When it comes to hiring the right product manager, there’s no foolproof technique. Treat it like you’re shopping for a product. You have a set of needs. There are obstacles to meeting those needs, and you’re going to shop for a person who can best remove those obstacles. The situational interview will quickly separate the contenders from the pretenders.
Product management positions are among the toughest to fill due to the broad range of skills and experience that make for success in any given environment. A successful product manager in one organization doesn’t always translate to a successful product manager in another organization because the circumstances may be very different.
Whether you’re interviewing for a VP, Director or Product Manager, try the “situational” approach on your next candidate. It’s the best way to determine if the strengths of each candidate align with the needs of your team.
The Situational Product Management Interview
The situational interview is centered on the principle that future job performance can be more accurately predicted by a candidate’s past performance in similar situations.
For example, you might ask a product management candidate how they would approach the following scenario.
“We’re in the process of building a formalized product management function. Product decisions have historically been driven by our development team in conjunction with sales. What will you do to earn the trust and respect of development and sales so they’ll look to you for leadership on product decisions?”
Most candidates can probably give you the text book answer like, “I’d meet with several customers to understand where our strengths and weaknesses are and then I’d perform a quick analysis of key market segments to begin formulating a short and long term product strategy, blah, blah, blah.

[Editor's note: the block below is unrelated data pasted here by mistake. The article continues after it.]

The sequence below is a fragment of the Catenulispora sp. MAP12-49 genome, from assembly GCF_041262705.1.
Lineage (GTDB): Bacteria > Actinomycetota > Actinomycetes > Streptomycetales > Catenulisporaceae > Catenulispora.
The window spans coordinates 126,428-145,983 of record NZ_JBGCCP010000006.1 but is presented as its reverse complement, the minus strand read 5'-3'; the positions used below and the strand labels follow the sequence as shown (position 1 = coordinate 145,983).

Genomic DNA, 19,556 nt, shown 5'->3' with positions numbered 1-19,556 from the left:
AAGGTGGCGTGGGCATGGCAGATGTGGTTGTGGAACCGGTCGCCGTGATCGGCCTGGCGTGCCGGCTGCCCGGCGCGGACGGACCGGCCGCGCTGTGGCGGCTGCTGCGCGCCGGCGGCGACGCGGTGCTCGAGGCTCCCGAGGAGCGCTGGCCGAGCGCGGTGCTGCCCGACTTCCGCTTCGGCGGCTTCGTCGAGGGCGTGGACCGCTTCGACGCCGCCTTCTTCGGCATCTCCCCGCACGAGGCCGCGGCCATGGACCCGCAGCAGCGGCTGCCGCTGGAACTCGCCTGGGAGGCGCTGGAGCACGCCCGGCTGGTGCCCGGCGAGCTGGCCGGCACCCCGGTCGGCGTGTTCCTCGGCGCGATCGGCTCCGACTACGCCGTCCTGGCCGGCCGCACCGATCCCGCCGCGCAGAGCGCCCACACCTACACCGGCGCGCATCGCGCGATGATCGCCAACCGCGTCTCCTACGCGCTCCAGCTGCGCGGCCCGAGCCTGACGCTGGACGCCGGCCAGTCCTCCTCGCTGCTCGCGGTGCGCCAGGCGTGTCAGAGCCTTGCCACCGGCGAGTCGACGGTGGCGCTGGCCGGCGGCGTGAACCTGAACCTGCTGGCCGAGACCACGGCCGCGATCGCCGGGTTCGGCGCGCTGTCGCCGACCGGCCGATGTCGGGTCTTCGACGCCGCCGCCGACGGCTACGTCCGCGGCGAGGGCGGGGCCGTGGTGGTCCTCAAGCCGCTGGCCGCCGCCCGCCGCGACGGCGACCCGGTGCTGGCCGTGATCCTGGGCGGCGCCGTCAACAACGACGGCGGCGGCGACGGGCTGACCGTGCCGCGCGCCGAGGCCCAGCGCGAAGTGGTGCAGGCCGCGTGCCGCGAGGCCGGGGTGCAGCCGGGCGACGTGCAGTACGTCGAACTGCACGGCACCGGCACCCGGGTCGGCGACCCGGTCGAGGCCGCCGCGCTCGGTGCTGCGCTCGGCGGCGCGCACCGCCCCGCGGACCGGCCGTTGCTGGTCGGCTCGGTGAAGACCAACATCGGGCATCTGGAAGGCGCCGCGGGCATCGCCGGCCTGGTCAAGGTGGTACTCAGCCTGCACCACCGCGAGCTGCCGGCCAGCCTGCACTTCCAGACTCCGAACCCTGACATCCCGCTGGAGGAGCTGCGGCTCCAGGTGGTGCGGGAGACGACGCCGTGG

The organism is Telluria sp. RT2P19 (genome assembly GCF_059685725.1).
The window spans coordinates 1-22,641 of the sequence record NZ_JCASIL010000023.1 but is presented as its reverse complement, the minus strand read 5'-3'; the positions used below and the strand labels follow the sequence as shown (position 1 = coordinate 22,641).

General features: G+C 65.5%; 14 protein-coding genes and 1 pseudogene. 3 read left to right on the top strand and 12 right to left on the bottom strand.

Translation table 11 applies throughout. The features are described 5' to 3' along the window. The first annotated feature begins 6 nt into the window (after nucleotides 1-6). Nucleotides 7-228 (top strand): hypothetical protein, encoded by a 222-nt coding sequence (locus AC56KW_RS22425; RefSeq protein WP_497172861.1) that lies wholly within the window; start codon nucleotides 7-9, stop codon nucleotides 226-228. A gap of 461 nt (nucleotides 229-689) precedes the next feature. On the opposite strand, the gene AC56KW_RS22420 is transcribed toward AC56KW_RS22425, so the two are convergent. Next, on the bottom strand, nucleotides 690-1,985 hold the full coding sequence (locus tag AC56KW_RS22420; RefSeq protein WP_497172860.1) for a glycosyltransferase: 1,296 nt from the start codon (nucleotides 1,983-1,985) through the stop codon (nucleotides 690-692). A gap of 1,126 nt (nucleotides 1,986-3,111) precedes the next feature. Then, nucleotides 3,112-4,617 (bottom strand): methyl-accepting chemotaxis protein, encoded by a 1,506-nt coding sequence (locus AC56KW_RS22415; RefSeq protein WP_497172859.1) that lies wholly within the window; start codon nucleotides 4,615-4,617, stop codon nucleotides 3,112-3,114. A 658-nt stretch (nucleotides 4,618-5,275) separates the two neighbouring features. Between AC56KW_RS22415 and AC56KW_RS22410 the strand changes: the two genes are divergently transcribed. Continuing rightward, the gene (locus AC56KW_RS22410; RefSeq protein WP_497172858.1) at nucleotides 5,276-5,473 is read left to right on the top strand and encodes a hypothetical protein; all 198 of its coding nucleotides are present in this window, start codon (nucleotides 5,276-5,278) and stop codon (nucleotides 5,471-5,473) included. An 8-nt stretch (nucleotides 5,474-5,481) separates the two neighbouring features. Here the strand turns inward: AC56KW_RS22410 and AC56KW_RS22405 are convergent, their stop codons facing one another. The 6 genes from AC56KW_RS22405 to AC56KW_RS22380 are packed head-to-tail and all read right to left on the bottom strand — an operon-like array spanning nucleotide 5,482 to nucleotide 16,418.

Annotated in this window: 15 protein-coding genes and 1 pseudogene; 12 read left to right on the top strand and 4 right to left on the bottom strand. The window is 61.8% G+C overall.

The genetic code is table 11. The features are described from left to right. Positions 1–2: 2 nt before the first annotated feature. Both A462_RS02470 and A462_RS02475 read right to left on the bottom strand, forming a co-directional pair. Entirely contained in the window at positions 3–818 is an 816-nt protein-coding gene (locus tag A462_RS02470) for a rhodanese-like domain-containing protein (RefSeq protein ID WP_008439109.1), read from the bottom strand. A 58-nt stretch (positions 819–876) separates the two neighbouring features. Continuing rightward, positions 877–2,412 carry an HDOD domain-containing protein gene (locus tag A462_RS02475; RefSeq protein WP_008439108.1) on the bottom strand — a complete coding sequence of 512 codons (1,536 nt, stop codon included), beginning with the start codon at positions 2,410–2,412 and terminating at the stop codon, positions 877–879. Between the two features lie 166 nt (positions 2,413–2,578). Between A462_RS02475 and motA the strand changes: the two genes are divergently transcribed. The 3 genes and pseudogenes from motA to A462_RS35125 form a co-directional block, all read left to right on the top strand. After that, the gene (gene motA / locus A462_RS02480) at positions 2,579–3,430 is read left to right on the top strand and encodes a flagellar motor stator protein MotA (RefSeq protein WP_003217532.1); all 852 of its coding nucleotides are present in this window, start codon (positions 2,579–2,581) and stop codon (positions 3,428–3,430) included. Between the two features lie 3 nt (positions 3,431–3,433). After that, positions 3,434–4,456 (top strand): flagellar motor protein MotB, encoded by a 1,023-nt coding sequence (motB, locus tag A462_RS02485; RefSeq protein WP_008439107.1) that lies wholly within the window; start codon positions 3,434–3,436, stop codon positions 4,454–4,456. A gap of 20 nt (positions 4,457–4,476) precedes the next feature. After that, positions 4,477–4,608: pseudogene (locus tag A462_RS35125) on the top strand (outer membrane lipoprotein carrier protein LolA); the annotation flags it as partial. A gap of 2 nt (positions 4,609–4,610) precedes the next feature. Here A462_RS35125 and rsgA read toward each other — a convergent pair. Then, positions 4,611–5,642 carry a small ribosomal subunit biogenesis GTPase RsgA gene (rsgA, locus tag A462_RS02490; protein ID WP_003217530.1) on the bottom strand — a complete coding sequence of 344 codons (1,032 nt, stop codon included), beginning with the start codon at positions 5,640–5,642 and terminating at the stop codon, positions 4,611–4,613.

The situational question will tell you if this candidate is just a well-rehearsed interviewer or has the experience you’re looking for. Pay very close attention to body language!
“That sounds great. Can you give me an example where you went through this same situation? Take me through each step, the major hurdles you encountered and how you got past each one.”
A candidate who responds in a relaxed and confident manner is off to a good start. In fact, a great candidate might give you the answer before you ask.
Squirming, staring at the ceiling, fake coughs, throat clearing, “um…well…you know…,” and general discomfort is not good. After two or three scenarios, you’ll easily know if a candidate is a good fit for your needs.
Create Your Interviewing Plan
- Stick to the shopping metaphor. Define the top 10 scenarios that most accurately define your goals and/or challenges this position will be expected to address. Be sure to include a few subjective scenarios that test people’s temperament and their ability to get along with others.
- Score each candidate on a scale of 1-5 for each scenario to create your short list of the top three candidates for round two, the same type of interviews with heads of sales, marketing, development, etc.
In the end, the success of your team always boils down to the people you surround yourself with. Nothing makes it easier (for everyone) than having the right people in the right job.
Contact Proficientz before you start posting jobs and interviewing. We’ll help you define the ideal product management structure for your unique circumstances so you can find the right people.